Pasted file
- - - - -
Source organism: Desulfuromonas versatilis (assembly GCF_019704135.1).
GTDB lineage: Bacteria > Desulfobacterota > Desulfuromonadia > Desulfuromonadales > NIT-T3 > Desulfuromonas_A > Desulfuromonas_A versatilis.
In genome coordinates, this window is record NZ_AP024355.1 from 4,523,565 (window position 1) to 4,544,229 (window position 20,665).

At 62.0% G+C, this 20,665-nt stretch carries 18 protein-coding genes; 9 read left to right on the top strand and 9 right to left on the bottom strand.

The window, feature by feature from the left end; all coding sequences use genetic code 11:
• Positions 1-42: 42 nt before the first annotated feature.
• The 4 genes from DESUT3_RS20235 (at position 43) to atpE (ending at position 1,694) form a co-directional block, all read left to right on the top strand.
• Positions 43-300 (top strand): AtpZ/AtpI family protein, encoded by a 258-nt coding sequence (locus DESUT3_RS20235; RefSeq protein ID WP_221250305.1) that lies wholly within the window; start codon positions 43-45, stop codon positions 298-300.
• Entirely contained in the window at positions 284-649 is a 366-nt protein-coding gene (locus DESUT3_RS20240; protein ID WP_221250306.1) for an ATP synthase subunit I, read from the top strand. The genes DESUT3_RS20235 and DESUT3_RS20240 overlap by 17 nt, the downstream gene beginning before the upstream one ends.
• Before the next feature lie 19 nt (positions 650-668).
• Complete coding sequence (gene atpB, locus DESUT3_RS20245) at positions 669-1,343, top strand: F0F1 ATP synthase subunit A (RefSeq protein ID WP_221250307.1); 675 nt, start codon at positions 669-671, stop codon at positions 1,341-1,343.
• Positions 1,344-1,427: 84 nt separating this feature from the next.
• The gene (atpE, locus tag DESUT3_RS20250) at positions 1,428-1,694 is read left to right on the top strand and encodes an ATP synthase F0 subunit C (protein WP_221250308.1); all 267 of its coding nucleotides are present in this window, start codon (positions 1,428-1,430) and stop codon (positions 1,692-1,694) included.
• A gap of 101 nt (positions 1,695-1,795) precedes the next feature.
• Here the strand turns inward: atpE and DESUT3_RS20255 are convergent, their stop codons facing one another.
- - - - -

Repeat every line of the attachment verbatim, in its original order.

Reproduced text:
Source organism: Desulfuromonas versatilis (assembly GCF_019704135.1).
GTDB lineage: Bacteria > Desulfobacterota > Desulfuromonadia > Desulfuromonadales > NIT-T3 > Desulfuromonas_A > Desulfuromonas_A versatilis.
In genome coordinates, this window is record NZ_AP024355.1 from 4,523,565 (window position 1) to 4,544,229 (window position 20,665).

At 62.0% G+C, this 20,665-nt stretch carries 18 protein-coding genes; 9 read left to right on the top strand and 9 right to left on the bottom strand.

The window, feature by feature from the left end; all coding sequences use genetic code 11:
• Positions 1-42: 42 nt before the first annotated feature.
• The 4 genes from DESUT3_RS20235 (at position 43) to atpE (ending at position 1,694) form a co-directional block, all read left to right on the top strand.
• Positions 43-300 (top strand): AtpZ/AtpI family protein, encoded by a 258-nt coding sequence (locus DESUT3_RS20235; RefSeq protein ID WP_221250305.1) that lies wholly within the window; start codon positions 43-45, stop codon positions 298-300.
• Entirely contained in the window at positions 284-649 is a 366-nt protein-coding gene (locus DESUT3_RS20240; protein ID WP_221250306.1) for an ATP synthase subunit I, read from the top strand. The genes DESUT3_RS20235 and DESUT3_RS20240 overlap by 17 nt, the downstream gene beginning before the upstream one ends.
• Before the next feature lie 19 nt (positions 650-668).
• Complete coding sequence (gene atpB, locus DESUT3_RS20245) at positions 669-1,343, top strand: F0F1 ATP synthase subunit A (RefSeq protein ID WP_221250307.1); 675 nt, start codon at positions 669-671, stop codon at positions 1,341-1,343.
• Positions 1,344-1,427: 84 nt separating this feature from the next.
• The gene (atpE, locus tag DESUT3_RS20250) at positions 1,428-1,694 is read left to right on the top strand and encodes an ATP synthase F0 subunit C (protein WP_221250308.1); all 267 of its coding nucleotides are present in this window, start codon (positions 1,428-1,430) and stop codon (positions 1,692-1,694) included.
• A gap of 101 nt (positions 1,695-1,795) precedes the next feature.
• Here the strand turns inward: atpE and DESUT3_RS20255 are convergent, their stop codons facing one another.